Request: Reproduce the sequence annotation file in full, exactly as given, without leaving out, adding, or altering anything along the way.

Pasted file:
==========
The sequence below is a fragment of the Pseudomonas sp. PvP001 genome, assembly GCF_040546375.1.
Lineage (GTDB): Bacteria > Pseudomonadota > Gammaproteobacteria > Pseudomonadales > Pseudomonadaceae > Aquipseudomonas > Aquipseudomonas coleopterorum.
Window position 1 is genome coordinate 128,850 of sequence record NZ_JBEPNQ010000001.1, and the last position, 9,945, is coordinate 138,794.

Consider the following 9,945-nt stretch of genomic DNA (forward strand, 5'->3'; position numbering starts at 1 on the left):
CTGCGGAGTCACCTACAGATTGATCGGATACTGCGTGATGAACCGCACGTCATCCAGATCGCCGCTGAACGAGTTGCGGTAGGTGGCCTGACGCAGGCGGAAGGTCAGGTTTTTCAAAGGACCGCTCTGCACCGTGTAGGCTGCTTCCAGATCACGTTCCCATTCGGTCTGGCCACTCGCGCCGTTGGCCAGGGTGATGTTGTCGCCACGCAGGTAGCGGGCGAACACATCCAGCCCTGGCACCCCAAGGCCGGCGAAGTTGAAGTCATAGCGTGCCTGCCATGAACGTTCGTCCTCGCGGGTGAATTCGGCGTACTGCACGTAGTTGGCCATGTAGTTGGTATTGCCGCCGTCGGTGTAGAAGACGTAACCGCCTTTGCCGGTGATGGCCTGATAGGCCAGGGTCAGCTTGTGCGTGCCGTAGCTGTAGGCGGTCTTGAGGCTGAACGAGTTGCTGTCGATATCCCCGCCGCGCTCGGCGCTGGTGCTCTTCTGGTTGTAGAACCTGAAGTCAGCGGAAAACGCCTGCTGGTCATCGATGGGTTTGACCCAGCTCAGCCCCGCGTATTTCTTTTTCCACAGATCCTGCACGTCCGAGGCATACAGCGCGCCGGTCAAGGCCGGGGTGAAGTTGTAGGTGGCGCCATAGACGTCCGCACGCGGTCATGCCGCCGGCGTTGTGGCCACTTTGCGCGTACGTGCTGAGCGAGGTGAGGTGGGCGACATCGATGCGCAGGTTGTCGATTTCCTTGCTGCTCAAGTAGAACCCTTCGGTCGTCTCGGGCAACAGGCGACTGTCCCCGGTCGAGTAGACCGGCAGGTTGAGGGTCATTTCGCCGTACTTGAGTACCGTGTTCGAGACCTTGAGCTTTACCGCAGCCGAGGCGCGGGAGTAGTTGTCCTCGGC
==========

The sequence below is a fragment of the Pseudomonas sp. PvP001 genome, assembly GCF_040546375.1.
Lineage (GTDB): Bacteria > Pseudomonadota > Gammaproteobacteria > Pseudomonadales > Pseudomonadaceae > Aquipseudomonas > Aquipseudomonas coleopterorum.
Window position 1 is genome coordinate 128,850 of sequence record NZ_JBEPNQ010000001.1, and the last position, 9,945, is coordinate 138,794.

Consider the following 9,945-nt stretch of genomic DNA (forward strand, 5'->3'; position numbering starts at 1 on the left):
CTGCGGAGTCACCTACAGATTGATCGGATACTGCGTGATGAACCGCACGTCATCCAGATCGCCGCTGAACGAGTTGCGGTAGGTGGCCTGACGCAGGCGGAAGGTCAGGTTTTTCAAAGGACCGCTCTGCACCGTGTAGGCTGCTTCCAGATCACGTTCCCATTCGGTCTGGCCACTCGCGCCGTTGGCCAGGGTGATGTTGTCGCCACGCAGGTAGCGGGCGAACACATCCAGCCCTGGCACCCCAAGGCCGGCGAAGTTGAAGTCATAGCGTGCCTGCCATGAACGTTCGTCCTCGCGGGTGAATTCGGCGTACTGCACGTAGTTGGCCATGTAGTTGGTATTGCCGCCGTCGGTGTAGAAGACGTAACCGCCTTTGCCGGTGATGGCCTGATAGGCCAGGGTCAGCTTGTGCGTGCCGTAGCTGTAGGCGGTCTTGAGGCTGAACGAGTTGCTGTCGATATCCCCGCCGCGCTCGGCGCTGGTGCTCTTCTGGTTGTAGAACCTGAAGTCAGCGGAAAACGCCTGCTGGTCATCGATGGGTTTGACCCAGCTCAGCCCCGCGTATTTCTTTTTCCACAGATCCTGCACGTCCGAGGCATACAGCGCGCCGGTCAAGGCCGGGGTGAAGTTGTAGGTGGCGCCATAGACGTCCGCACGCGGTCATGCCGCCGGCGTTGTGGCCACTTTGCGCGTACGTGCTGAGCGAGGTGAGGTGGGCGACATCGATGCGCAGGTTGTCGATTTCCTTGCTGCTCAAGTAGAACCCTTCGGTCGTCTCGGGCAACAGGCGACTGTCCCCGGTCGAGTAGACCGGCAGGTTGAGGGTCATTTCGCCGTACTTGAGTACCGTGTTCGAGACCTTGAGCTTTACCGCAGCCGAGGCGCGGGAGTAGTTGTCCTCGGC